Russia hands world’s largest and most powerful nuclear-powered icebreaker to State Atomic Energy Corporation
On Friday, Russia’s first nuclear-powered icebreaker of Project 22220, known as Sibir, was handed over to the state atomic energy company Rosatom for operation.
“On December 24, the signing ceremony of the law on the delivery and acceptance of the first serial universal nuclear-powered icebreaker of project 22220 Sibir was held at the Baltic Shipyard, St. Petersburg,” the company said in a statement.
Once the necessary documents have been completed and the preparations for the winter-spring navigation are completed, the icebreaker will leave St. Petersburg for the port of Murmansk, according to the statement.
The vessel’s keel was laid on May 26, 2015 and the icebreaker was floated on September 22, 2017.
The Ural, Yakutia and Chukotka nuclear-powered universal icebreakers are also under construction at the Baltic Shipyard, all named after Russian regions.
Project 22220 nuclear icebreakers are the most powerful and largest in the world to date. The ships secure Russia’s leadership position in the Arctic. The icebreaker is 173.3 meters (568.6 feet) long and 34 meters wide with a displacement of 33,500 tons.
Can Russia’s Arctic game plan surpass that of the United States in the Indo-Pacific?
As global headlines continue to focus on Russia’s “aggressive attitudes” against Ukraine, Moscow seems to be slowly and steadily playing its geopolitical game in the Arctic, stressing the importance of accessibility to China’s ports. the Arctic and further developing the shipping lanes of the North Sea. Route (NSR), connecting the Pacific and the Atlantic.
With China’s active support in this game, Russia is now courting Japan and South Korea, with the obvious aim of weakening US plans to build the Indo-Pacific.
Luckily, the Russian game plan was given new impetus with the recent week-long Suez Canal traffic jam that began on March 23, when the very large Golden Ever Given class container ship (weighing 250,000 tonnes ), en route from Malaysia to the Netherlands, ran aground across the tracks, resulting in massive ship accommodation along the two embankments of the waterway.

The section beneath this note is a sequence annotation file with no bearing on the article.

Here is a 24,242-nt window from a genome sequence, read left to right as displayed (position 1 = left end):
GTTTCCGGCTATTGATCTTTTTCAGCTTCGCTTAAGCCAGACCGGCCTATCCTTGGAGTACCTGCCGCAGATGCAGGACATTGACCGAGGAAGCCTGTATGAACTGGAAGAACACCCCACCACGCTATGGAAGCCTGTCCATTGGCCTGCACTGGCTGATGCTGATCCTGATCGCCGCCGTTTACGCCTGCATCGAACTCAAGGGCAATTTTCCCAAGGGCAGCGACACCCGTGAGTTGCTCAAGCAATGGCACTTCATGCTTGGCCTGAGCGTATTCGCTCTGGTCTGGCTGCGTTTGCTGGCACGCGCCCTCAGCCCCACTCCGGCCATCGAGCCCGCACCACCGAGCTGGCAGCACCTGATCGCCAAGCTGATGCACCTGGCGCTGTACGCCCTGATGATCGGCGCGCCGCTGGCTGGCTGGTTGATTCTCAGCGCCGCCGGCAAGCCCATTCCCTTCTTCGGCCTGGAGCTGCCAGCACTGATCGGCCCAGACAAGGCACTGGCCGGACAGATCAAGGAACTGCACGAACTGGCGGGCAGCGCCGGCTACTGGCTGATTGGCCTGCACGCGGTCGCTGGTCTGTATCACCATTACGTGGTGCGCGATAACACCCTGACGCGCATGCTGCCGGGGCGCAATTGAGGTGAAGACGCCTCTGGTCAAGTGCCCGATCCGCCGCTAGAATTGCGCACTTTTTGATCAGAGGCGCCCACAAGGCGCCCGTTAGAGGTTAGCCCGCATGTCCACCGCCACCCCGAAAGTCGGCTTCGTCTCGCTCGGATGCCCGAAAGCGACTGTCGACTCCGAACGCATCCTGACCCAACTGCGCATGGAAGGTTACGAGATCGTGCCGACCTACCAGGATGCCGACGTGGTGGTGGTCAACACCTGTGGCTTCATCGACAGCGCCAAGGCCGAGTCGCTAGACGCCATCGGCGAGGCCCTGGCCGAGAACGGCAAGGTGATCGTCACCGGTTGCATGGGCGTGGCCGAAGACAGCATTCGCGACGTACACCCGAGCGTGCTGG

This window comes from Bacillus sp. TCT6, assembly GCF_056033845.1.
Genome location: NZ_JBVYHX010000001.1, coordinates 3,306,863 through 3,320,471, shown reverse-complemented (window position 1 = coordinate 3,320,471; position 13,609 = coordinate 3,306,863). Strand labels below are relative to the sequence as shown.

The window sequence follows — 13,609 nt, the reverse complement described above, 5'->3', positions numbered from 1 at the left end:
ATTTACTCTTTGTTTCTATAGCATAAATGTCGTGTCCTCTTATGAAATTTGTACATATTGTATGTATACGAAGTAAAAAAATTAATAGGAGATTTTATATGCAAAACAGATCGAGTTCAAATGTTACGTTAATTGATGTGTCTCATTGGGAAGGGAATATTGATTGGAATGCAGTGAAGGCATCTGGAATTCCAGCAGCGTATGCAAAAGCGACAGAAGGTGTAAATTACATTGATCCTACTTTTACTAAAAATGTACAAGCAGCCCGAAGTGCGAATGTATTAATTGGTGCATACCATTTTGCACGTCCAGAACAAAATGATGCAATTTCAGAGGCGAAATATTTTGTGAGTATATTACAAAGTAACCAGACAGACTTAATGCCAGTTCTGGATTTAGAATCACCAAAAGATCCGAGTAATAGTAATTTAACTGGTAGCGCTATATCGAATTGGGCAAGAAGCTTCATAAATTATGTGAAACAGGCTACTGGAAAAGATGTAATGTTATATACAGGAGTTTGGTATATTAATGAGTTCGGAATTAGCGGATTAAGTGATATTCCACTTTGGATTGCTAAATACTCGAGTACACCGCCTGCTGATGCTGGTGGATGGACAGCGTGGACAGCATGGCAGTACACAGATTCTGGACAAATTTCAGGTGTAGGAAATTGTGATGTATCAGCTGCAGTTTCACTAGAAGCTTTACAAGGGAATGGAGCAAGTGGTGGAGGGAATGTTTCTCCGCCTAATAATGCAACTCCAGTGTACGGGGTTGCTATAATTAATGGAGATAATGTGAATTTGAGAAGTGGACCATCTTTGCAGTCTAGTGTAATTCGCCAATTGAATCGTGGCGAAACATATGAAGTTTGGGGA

It is said that the blockage costs the global economy an estimated $ 9.6 billion every day. In addition, as the Suez Canal serves as the main transportation route for oil shipped from the Middle East to the European Union and the United States, the blockade of tankers temporarily raised global oil prices and created uncertainty. among investors.
The northern sea route
Russia defines the Northern Sea Route as a shipping route from the Kara Sea to the Pacific Ocean, specifically along the Russian arctic coast of the Kara Gates Strait between the Barents Sea and the Kara Sea, along the Siberia, to the Bering Strait.
The Northern Sea Route has a number of crossings and alternative routes between Novaya Zemlya and the Bering Strait.
ICYMI: Suez Canal Authority says shipping backlog accumulated by the grounding of giant container ship Ever Given in Suez Canal has ended https://t.co/8Np0J4kkDj pic.twitter.com/FNn4eFiqOv
– Reuters (@Reuters) April 11, 2021
The NSR is expected to bring enormous strategic and commercial advantages to Russia. For example, compared to the Suez Canal route, estimated navigation via the NSR will reduce the distance between Shanghai and Rotterdam (Europe’s largest commercial port in the Netherlands) by almost 2,800 nautical miles or 22 %. This route is also likely to reduce transportation costs by 30 to 40 percent.
Likewise, while a container ship from Tokyo to Hamburg (Germany’s main port city) sails for around 48 days via the Suez Canal, it can travel the same distance of around 35 days via the NSR.
Russian analysts say that while about 12% of world maritime trade passes through the Suez Canal and although this proportion cannot be ignored, the route should not be made essential; the world cannot be too dependent on Suez and must have alternative paths.
Of course, there is an alternative Israel-UAE canal plan to connect the Israeli port of Eilat on the Red Sea to the Mediterranean, but it will prove to be very expensive. According to experts, digging canals along about 250 kilometers (155 miles) at the eastern end of the Sinai Peninsula cutting hills several hundred meters high will require an investment of more than $ 100 billion.
On the other hand, the Suez Canal is 193 km long. In fact, Egypt, which owns the Suez Canal, can build a new canal parallel to the Suez Canal or expand the existing one at a third of the cost of the Israeli-Emirati project.
Citing the above factor, Russian analysts like Alexei Zubets, director of the Institute for Socio-Economic Research of the Financial University under the Government of the Russian Federation, argue that although the Suez Canal was up to now the most reliable transportation artery in the world, its reputation is shaken, giving opportunities to the NSR.
Climate change challenges
In recent times, Moscow has also been minimizing uncertainties related to the seasonal state of the north polar ice sheet and the Arctic transit capabilities of shippers. He says global climate change has gradually boosted the competitiveness of the NSR.